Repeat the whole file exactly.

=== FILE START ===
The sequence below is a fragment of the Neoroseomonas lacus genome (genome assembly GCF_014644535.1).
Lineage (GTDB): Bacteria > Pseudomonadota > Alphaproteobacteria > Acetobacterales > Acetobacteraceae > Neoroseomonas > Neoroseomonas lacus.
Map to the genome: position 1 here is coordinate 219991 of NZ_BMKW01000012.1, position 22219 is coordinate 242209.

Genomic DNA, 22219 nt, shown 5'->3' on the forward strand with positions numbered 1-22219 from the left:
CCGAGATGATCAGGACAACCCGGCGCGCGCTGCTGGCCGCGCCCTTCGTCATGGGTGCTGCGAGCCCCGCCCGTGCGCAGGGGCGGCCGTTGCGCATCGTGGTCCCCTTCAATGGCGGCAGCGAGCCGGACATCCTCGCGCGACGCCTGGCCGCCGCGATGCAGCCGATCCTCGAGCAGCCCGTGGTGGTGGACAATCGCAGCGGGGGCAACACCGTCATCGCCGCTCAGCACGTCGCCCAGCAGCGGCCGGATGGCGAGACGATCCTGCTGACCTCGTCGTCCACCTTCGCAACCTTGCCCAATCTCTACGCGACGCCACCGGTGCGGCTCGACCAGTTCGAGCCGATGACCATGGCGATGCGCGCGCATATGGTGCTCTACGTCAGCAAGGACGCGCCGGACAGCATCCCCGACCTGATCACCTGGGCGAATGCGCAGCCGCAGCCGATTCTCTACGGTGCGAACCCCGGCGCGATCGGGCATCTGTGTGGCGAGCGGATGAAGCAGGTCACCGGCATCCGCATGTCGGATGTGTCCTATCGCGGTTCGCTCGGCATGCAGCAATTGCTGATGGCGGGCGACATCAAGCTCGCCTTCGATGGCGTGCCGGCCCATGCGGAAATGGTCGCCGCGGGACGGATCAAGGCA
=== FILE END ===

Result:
The sequence below is a fragment of the Neoroseomonas lacus genome (genome assembly GCF_014644535.1).
Lineage (GTDB): Bacteria > Pseudomonadota > Alphaproteobacteria > Acetobacterales > Acetobacteraceae > Neoroseomonas > Neoroseomonas lacus.
Map to the genome: position 1 here is coordinate 219991 of NZ_BMKW01000012.1, position 22219 is coordinate 242209.

Genomic DNA, 22219 nt, shown 5'->3' on the forward strand with positions numbered 1-22219 from the left:
CCGAGATGATCAGGACAACCCGGCGCGCGCTGCTGGCCGCGCCCTTCGTCATGGGTGCTGCGAGCCCCGCCCGTGCGCAGGGGCGGCCGTTGCGCATCGTGGTCCCCTTCAATGGCGGCAGCGAGCCGGACATCCTCGCGCGACGCCTGGCCGCCGCGATGCAGCCGATCCTCGAGCAGCCCGTGGTGGTGGACAATCGCAGCGGGGGCAACACCGTCATCGCCGCTCAGCACGTCGCCCAGCAGCGGCCGGATGGCGAGACGATCCTGCTGACCTCGTCGTCCACCTTCGCAACCTTGCCCAATCTCTACGCGACGCCACCGGTGCGGCTCGACCAGTTCGAGCCGATGACCATGGCGATGCGCGCGCATATGGTGCTCTACGTCAGCAAGGACGCGCCGGACAGCATCCCCGACCTGATCACCTGGGCGAATGCGCAGCCGCAGCCGATTCTCTACGGTGCGAACCCCGGCGCGATCGGGCATCTGTGTGGCGAGCGGATGAAGCAGGTCACCGGCATCCGCATGTCGGATGTGTCCTATCGCGGTTCGCTCGGCATGCAGCAATTGCTGATGGCGGGCGACATCAAGCTCGCCTTCGATGGCGTGCCGGCCCATGCGGAAATGGTCGCCGCGGGACGGATCAAGGCA